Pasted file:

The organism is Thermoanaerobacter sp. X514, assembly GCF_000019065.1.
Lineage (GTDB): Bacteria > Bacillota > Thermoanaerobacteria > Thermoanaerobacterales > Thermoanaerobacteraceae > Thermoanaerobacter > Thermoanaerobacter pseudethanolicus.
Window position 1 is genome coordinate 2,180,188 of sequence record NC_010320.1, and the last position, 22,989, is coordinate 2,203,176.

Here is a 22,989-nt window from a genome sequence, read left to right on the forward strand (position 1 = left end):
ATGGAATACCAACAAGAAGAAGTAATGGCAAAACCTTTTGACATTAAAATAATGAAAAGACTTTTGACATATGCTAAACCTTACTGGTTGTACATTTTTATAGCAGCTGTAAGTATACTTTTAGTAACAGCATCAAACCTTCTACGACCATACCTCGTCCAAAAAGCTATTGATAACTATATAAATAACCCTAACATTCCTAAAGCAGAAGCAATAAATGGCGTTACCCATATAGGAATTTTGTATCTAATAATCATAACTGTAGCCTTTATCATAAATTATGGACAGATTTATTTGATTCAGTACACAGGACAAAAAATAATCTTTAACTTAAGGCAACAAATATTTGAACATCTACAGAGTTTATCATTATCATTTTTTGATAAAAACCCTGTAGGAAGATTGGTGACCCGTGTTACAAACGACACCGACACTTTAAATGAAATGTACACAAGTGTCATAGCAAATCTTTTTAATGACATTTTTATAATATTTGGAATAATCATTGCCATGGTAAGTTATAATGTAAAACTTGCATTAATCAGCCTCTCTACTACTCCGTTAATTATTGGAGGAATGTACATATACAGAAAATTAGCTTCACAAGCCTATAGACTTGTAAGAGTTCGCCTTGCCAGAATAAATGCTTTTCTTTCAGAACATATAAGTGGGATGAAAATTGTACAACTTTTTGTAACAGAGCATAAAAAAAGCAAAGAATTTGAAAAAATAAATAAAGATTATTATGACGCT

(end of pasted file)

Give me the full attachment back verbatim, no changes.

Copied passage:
The organism is Thermoanaerobacter sp. X514, assembly GCF_000019065.1.
Lineage (GTDB): Bacteria > Bacillota > Thermoanaerobacteria > Thermoanaerobacterales > Thermoanaerobacteraceae > Thermoanaerobacter > Thermoanaerobacter pseudethanolicus.
Window position 1 is genome coordinate 2,180,188 of sequence record NC_010320.1, and the last position, 22,989, is coordinate 2,203,176.

Here is a 22,989-nt window from a genome sequence, read left to right on the forward strand (position 1 = left end):
ATGGAATACCAACAAGAAGAAGTAATGGCAAAACCTTTTGACATTAAAATAATGAAAAGACTTTTGACATATGCTAAACCTTACTGGTTGTACATTTTTATAGCAGCTGTAAGTATACTTTTAGTAACAGCATCAAACCTTCTACGACCATACCTCGTCCAAAAAGCTATTGATAACTATATAAATAACCCTAACATTCCTAAAGCAGAAGCAATAAATGGCGTTACCCATATAGGAATTTTGTATCTAATAATCATAACTGTAGCCTTTATCATAAATTATGGACAGATTTATTTGATTCAGTACACAGGACAAAAAATAATCTTTAACTTAAGGCAACAAATATTTGAACATCTACAGAGTTTATCATTATCATTTTTTGATAAAAACCCTGTAGGAAGATTGGTGACCCGTGTTACAAACGACACCGACACTTTAAATGAAATGTACACAAGTGTCATAGCAAATCTTTTTAATGACATTTTTATAATATTTGGAATAATCATTGCCATGGTAAGTTATAATGTAAAACTTGCATTAATCAGCCTCTCTACTACTCCGTTAATTATTGGAGGAATGTACATATACAGAAAATTAGCTTCACAAGCCTATAGACTTGTAAGAGTTCGCCTTGCCAGAATAAATGCTTTTCTTTCAGAACATATAAGTGGGATGAAAATTGTACAACTTTTTGTAACAGAGCATAAAAAAAGCAAAGAATTTGAAAAAATAAATAAAGATTATTATGACGCT